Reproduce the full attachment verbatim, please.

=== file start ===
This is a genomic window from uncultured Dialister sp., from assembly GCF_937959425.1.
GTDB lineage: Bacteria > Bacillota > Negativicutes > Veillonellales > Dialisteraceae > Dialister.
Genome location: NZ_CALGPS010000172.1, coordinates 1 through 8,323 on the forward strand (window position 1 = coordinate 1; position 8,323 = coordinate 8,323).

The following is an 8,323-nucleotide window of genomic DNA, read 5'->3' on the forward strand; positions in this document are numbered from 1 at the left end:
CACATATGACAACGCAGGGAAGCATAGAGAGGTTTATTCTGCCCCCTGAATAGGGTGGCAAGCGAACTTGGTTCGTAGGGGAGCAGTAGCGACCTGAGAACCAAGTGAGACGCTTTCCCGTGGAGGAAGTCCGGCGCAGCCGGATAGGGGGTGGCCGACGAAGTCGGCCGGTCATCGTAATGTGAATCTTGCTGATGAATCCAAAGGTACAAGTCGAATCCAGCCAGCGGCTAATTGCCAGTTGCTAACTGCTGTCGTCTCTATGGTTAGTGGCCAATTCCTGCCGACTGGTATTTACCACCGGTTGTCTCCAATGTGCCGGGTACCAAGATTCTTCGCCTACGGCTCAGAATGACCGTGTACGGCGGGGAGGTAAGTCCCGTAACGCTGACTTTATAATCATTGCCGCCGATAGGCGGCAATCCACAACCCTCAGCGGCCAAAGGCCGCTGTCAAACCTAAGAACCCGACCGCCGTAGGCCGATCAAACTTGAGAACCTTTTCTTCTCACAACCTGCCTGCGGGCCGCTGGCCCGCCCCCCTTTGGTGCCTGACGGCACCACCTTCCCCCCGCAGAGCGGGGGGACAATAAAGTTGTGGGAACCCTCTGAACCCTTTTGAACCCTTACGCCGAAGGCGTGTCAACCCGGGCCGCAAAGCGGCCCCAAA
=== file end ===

This is a genomic window from uncultured Dialister sp., from assembly GCF_937959425.1.
GTDB lineage: Bacteria > Bacillota > Negativicutes > Veillonellales > Dialisteraceae > Dialister.
Genome location: NZ_CALGPS010000172.1, coordinates 1 through 8,323 on the forward strand (window position 1 = coordinate 1; position 8,323 = coordinate 8,323).

The following is an 8,323-nucleotide window of genomic DNA, read 5'->3' on the forward strand; positions in this document are numbered from 1 at the left end:
CACATATGACAACGCAGGGAAGCATAGAGAGGTTTATTCTGCCCCCTGAATAGGGTGGCAAGCGAACTTGGTTCGTAGGGGAGCAGTAGCGACCTGAGAACCAAGTGAGACGCTTTCCCGTGGAGGAAGTCCGGCGCAGCCGGATAGGGGGTGGCCGACGAAGTCGGCCGGTCATCGTAATGTGAATCTTGCTGATGAATCCAAAGGTACAAGTCGAATCCAGCCAGCGGCTAATTGCCAGTTGCTAACTGCTGTCGTCTCTATGGTTAGTGGCCAATTCCTGCCGACTGGTATTTACCACCGGTTGTCTCCAATGTGCCGGGTACCAAGATTCTTCGCCTACGGCTCAGAATGACCGTGTACGGCGGGGAGGTAAGTCCCGTAACGCTGACTTTATAATCATTGCCGCCGATAGGCGGCAATCCACAACCCTCAGCGGCCAAAGGCCGCTGTCAAACCTAAGAACCCGACCGCCGTAGGCCGATCAAACTTGAGAACCTTTTCTTCTCACAACCTGCCTGCGGGCCGCTGGCCCGCCCCCCTTTGGTGCCTGACGGCACCACCTTCCCCCCGCAGAGCGGGGGGACAATAAAGTTGTGGGAACCCTCTGAACCCTTTTGAACCCTTACGCCGAAGGCGTGTCAACCCGGGCCGCAAAGCGGCCCCAAA